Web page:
EDIT: I am beyond ecstatic at the response I’ve gotten to this post. I got several comments both on Facebook and WordPress with thoughts! I’m relieved and thrilled that others feel the same way about weight-shaming. I think there’s a great deal of pressure on people today to look like a mannequin, and not enough people realize that it’s almost impossible for the average person to look that way. I was reading a little more into this and I believe the website linked above says that the average American woman is 5’4″, 165 lbs while the average model was something like 5’9″, 120 lbs., if I’m not mistaken. Of course, there’s nothing wrong with either of those body types! When it gets down to it, you’re a human being whether you are tall and thin, or short and curvy and anything and everything in between. There’s a lot of beauty in the fact that you aren’t shaped exactly the same way as anybody else. So love yourselves, first and foremost.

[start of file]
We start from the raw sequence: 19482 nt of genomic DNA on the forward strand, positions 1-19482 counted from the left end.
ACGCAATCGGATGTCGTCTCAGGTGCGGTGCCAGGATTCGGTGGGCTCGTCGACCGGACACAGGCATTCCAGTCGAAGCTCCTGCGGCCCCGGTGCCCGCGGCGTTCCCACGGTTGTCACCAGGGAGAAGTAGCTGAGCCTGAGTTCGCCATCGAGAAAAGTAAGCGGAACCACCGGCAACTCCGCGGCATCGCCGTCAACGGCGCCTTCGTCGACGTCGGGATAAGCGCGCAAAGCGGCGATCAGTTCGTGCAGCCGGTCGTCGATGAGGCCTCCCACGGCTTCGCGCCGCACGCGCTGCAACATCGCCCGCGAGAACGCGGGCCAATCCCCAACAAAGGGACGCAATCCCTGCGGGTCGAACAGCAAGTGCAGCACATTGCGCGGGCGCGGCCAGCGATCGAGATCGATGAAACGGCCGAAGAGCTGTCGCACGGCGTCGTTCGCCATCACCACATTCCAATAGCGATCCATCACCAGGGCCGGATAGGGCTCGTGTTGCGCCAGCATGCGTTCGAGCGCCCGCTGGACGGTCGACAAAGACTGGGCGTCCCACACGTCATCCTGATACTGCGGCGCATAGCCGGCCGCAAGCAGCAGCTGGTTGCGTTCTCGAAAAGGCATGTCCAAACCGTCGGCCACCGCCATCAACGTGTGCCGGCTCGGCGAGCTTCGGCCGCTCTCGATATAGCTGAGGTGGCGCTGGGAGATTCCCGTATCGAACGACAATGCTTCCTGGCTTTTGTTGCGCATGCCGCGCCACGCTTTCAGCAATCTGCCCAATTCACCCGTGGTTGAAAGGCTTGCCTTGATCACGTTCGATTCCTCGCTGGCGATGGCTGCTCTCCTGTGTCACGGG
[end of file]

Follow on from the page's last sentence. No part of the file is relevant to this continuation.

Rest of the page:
XO Megs

Smart Phone Disconnections

I’m addicted to Scott’s blog I think. I’m not even sorry.

I got my first cellphone when I was twelve, leaving for my first away camp. A flip-phone with a 911 button, no camera, and only 3 speed dial contacts. My mom was hesitant to even get that. I think we considered walkie-talkies as well. Recently I bought my first iPhone to replace a destroyed Galaxy Stellar.

I love the convenience of a smart phone. My work schedule, meetings, doctor’s appointments and to-do lists housed in one calendar. Photo-stream connecting my laptop and computer. Hell, I even pay for my weekly Starbucks with my phone via the Starbucks app.

I love the easy and low-keyness of a classic flip phone. Makes calls, maybe pictures, and maybe if you’re lucky, texts.

But am I addicted to my smart phone? I don’t think so. I mean, there are days when I tend to spend a little more time on my phone, checking emails and whatnot. But I can still meet friends for coffee and leave my phone in my bag. I know how to interact with people and in fact, I kind of pride myself on my people skills. I smile at people when I’m out and about (even if I’m sweaty and gross from a run) and gladly ask my customers at work how their day is going even if my day was the worst.